Affirmatively Furthering Fair Housing (AFFH)


On July 8th, 2015, the U.S. Department of Housing and Urban Development (HUD) announced

the release of a fair housing regulation aimed at promoting healthy, prosperous, and stable

communities.  The rule will help jurisdictions that accept federal funds comply with the existing

mandate to “affirmatively further fair housing,” a key provision of the Fair Housing Act designed

to encourage communities to use their funds to expand equal housing opportunities.


Along with this Affirmatively Furthering Fair Housing (AFFH) rule, HUD will provide local policymakers with better data on housing, demographics, and other local conditions, as well as the tools to create locally-appropriate solutions to tackle persistent barriers to fair housing.  This rule will help communities make strategic use of the resources available to them to expand housing choices for people with disabilities, families with children, and other under-served groups. 


Where you live matters, and this rule will help ensure that everyone - regardless of their zip code - has a fair shot at the opportunities they need to succeed.  When Congress passed the Fair Housing Act in 1968, it recognized that government policy had helped to create deeply segregated communities and then starved many communities of the services and amenities that were critical to their health and vitality.  The AFFH rule provides local governments with the tools they need to ensure that every community has access to quality schools, good jobs, public transportation, safe streets, a healthy environment, and other factors critical for thriving neighborhoods.

NFHA President and CEO Releases Statement Following President Trump’s AFFH Tweet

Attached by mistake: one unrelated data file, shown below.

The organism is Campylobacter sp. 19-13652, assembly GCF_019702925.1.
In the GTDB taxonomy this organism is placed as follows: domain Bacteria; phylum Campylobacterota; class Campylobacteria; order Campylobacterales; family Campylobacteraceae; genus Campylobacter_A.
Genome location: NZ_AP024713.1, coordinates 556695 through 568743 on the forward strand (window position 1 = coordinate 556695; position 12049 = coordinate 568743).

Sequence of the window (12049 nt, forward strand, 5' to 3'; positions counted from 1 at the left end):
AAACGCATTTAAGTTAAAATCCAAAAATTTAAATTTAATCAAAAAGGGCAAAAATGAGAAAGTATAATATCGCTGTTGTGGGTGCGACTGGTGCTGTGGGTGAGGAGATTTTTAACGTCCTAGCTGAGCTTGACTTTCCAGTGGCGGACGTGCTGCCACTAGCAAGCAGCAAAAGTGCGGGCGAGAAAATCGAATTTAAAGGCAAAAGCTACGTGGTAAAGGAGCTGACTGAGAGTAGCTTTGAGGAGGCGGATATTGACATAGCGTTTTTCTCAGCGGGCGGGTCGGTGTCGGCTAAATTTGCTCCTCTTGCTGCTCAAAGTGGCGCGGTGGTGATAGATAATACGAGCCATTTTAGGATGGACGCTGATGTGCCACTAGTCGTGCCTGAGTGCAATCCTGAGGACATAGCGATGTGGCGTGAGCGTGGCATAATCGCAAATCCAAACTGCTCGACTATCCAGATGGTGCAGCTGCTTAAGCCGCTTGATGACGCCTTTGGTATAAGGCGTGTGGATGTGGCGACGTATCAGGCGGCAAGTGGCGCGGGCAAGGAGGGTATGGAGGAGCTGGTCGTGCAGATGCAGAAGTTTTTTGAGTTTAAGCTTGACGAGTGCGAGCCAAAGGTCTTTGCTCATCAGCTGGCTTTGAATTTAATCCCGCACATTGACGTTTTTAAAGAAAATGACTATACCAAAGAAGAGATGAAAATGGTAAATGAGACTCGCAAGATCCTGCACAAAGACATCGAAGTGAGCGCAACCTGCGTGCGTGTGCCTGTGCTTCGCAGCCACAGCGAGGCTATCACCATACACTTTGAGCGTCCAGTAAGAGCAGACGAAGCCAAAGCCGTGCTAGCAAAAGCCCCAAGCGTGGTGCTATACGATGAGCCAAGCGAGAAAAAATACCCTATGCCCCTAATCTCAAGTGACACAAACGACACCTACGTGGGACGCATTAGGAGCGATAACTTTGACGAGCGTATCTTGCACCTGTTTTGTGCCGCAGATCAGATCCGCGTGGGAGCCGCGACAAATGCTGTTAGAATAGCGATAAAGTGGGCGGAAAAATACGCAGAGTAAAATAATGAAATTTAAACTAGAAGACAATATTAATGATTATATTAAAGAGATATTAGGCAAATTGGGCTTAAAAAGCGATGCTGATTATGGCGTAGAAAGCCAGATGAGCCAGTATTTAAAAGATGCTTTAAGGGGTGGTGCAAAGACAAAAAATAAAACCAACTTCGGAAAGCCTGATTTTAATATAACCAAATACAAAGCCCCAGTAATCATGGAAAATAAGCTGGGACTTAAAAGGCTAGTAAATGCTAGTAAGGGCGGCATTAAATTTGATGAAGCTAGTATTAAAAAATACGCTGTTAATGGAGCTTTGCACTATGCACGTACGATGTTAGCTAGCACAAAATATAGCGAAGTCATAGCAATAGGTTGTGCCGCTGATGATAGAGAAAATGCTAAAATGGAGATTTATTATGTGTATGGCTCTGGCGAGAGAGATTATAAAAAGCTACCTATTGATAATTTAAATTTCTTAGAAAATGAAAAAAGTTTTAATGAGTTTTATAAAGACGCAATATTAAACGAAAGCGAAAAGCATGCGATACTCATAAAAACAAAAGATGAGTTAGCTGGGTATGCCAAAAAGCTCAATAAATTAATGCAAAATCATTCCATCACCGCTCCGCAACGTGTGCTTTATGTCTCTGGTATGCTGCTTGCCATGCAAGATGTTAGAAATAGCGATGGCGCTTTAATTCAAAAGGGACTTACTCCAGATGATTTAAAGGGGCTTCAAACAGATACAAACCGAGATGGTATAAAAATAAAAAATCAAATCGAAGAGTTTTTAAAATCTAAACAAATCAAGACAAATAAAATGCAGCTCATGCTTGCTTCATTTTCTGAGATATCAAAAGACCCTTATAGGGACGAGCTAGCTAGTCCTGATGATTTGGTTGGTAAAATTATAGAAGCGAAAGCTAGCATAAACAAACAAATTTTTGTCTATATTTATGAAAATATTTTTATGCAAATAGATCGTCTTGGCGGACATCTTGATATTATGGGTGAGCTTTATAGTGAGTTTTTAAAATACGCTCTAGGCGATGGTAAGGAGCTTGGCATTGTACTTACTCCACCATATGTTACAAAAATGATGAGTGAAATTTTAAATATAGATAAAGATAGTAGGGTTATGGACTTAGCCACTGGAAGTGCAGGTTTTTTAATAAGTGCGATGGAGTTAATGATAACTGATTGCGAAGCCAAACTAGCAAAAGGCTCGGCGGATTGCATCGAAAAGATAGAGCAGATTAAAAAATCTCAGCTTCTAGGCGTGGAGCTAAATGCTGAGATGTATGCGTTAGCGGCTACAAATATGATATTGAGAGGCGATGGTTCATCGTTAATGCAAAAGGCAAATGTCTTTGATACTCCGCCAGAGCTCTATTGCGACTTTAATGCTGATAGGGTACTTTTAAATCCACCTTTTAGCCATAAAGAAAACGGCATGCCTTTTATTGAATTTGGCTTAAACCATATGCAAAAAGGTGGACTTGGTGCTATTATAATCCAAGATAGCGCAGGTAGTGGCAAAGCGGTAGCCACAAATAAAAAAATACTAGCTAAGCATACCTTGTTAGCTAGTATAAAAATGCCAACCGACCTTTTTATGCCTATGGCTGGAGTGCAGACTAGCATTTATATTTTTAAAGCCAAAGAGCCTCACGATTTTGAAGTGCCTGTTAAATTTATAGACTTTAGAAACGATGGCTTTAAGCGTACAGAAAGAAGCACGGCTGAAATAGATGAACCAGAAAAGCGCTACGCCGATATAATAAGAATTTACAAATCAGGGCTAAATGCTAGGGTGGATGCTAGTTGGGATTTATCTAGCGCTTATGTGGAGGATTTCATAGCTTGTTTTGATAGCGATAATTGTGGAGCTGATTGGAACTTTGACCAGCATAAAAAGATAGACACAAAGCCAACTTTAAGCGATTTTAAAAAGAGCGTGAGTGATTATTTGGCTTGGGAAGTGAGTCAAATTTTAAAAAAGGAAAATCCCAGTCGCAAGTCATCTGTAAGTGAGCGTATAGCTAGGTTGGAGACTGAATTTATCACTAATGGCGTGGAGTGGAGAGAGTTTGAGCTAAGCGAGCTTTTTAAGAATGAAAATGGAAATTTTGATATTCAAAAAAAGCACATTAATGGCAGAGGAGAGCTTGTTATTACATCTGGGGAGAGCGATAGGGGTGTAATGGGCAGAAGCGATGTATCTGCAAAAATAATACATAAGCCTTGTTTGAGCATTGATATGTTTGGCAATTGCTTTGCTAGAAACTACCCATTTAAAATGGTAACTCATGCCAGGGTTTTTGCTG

Washington, D.C. — NFHA President and CEO, Lisa Rice, regarding President Donald Trump’s recent tweet about the Fair Housing Act’s Affirmatively Furthering Fair Housing (AFFH) provision.

Trump’s tweet about rolling back the Affirmatively Furthering Fair Housing (AFFH) provision of the Fair Housing Act is appalling.  AFFH is a critical fair housing protection that has been on the books for more than 50 years and was passed to honor Dr. Martin Luther King, Jr. seven days after his death. This important provision was designed to counteract the harmful impacts of forced residential segregation, structural racism, and systemic barriers to fair housing. Because of residential segregation and structural inequality, where you live impacts everything about you – your chances of graduating from high school or attending college, your chances of being arrested, your net worth, your credit score, your income, your chances of becoming a homeowner, and even how long you will live. Because of persistent residential segregation and structural inequality, your zip code is a better determinant of your health than your genetic code. In his tweet, Trump suggests that banning housing discrimination has a devastating impact on suburban areas. He is flatly wrong. Studies have shown that diverse neighborhoods greatly benefit both People of Color and Whites. As the nation demands an end to systemic racism, this is the last moment we should be gutting longstanding tools to do precisely that.”

Zip Code Matters: A Summit on Access to Opportunity in the Denver Metro Region

DMFHC was instrumental in creating an AFFH Summit, made possible with funding from the U.S. Department of Housing and Urban Development. The goal of the summit was to bring together housing practitioners and community stakeholders to discuss ways we can work together and move foreward to Affirmatively Further Fair Housing in the Denver metro region. 

Presentations from the AFFH Summit:

Brian Connolly and Don Elliott

Debby Goldberg - NFHA

Beth Forbes - HBF

Heidi Aggeler

Dace West - Mile High Connects

James Whiteside - U.S. Department of Housing and Urban Development

Julie Reiskin - CCDC

Click here to access data developed for Summit attendees by  BBC!